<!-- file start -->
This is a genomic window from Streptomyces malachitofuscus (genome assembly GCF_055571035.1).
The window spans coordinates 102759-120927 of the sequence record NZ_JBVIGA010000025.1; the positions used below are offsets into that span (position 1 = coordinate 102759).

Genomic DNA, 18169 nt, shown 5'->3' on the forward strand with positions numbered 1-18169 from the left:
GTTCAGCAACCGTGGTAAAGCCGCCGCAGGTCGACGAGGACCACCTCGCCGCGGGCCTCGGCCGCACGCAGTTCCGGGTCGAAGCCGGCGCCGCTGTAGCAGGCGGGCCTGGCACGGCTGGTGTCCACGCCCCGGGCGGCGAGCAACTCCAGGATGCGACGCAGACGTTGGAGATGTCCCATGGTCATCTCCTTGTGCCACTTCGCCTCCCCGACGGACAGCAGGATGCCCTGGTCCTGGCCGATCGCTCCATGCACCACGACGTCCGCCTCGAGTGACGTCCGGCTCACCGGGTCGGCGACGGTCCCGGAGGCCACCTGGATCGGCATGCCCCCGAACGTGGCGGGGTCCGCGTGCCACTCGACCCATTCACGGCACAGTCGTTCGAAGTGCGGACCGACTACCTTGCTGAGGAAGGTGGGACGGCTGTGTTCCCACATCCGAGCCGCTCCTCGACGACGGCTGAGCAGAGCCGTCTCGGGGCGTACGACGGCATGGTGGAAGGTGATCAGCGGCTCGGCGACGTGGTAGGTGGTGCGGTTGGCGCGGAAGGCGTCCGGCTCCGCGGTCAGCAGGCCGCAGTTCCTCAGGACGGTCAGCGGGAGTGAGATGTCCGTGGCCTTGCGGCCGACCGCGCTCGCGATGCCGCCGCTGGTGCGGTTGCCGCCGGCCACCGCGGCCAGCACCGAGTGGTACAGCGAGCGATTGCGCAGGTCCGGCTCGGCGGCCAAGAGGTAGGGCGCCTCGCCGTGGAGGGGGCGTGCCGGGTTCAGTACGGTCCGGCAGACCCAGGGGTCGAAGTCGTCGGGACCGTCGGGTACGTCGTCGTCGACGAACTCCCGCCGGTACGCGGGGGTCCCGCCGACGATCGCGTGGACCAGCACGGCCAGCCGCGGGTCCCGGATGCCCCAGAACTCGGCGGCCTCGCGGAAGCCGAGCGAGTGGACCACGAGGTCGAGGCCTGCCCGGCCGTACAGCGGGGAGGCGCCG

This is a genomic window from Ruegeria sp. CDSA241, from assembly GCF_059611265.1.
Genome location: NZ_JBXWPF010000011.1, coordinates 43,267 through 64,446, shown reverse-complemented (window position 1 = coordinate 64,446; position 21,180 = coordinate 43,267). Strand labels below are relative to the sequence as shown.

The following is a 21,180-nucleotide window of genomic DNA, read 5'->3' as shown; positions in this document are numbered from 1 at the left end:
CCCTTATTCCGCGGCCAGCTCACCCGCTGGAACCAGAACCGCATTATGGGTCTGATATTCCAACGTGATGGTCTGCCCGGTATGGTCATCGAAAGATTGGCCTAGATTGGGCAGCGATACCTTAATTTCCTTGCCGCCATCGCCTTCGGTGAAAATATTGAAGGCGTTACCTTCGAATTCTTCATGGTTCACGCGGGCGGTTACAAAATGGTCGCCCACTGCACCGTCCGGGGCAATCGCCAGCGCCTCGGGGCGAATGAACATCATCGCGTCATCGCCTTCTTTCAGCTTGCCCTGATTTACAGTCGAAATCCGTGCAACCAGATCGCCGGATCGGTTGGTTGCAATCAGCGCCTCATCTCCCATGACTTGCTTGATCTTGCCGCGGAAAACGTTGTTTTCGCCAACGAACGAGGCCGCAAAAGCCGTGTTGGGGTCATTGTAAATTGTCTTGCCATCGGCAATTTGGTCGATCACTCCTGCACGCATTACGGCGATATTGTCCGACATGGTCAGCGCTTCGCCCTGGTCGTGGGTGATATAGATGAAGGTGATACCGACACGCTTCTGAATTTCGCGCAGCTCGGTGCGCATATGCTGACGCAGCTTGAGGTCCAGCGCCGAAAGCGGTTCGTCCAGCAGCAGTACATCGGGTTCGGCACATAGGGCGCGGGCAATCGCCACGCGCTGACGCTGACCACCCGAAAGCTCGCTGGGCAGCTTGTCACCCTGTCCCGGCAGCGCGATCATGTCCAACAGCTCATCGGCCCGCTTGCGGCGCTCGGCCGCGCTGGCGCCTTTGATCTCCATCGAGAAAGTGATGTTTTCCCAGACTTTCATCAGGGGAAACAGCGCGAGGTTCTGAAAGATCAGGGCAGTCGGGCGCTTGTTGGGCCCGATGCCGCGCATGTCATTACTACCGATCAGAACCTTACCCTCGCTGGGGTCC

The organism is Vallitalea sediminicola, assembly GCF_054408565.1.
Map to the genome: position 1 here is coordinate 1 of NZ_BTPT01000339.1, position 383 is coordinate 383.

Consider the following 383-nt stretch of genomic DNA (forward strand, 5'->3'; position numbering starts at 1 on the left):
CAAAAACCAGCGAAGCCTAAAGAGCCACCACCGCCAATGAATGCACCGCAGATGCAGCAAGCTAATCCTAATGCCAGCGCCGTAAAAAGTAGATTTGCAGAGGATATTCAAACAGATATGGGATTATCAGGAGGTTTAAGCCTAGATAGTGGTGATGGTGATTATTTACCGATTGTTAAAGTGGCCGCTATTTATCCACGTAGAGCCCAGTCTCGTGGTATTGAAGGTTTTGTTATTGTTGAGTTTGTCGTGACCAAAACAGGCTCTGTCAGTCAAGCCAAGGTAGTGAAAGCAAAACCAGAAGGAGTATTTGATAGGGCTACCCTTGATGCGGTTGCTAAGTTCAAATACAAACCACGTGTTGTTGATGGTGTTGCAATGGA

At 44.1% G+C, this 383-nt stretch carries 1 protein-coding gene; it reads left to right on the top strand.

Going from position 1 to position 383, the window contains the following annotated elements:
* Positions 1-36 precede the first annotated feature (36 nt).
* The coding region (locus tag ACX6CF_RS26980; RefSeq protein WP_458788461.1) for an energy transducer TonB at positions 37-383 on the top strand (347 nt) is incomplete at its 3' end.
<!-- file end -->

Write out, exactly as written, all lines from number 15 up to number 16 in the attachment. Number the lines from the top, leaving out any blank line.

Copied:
* Positions 1-36 precede the first annotated feature (36 nt).
* The coding region (locus tag ACX6CF_RS26980; RefSeq protein WP_458788461.1) for an energy transducer TonB at positions 37-383 on the top strand (347 nt) is incomplete at its 3' end.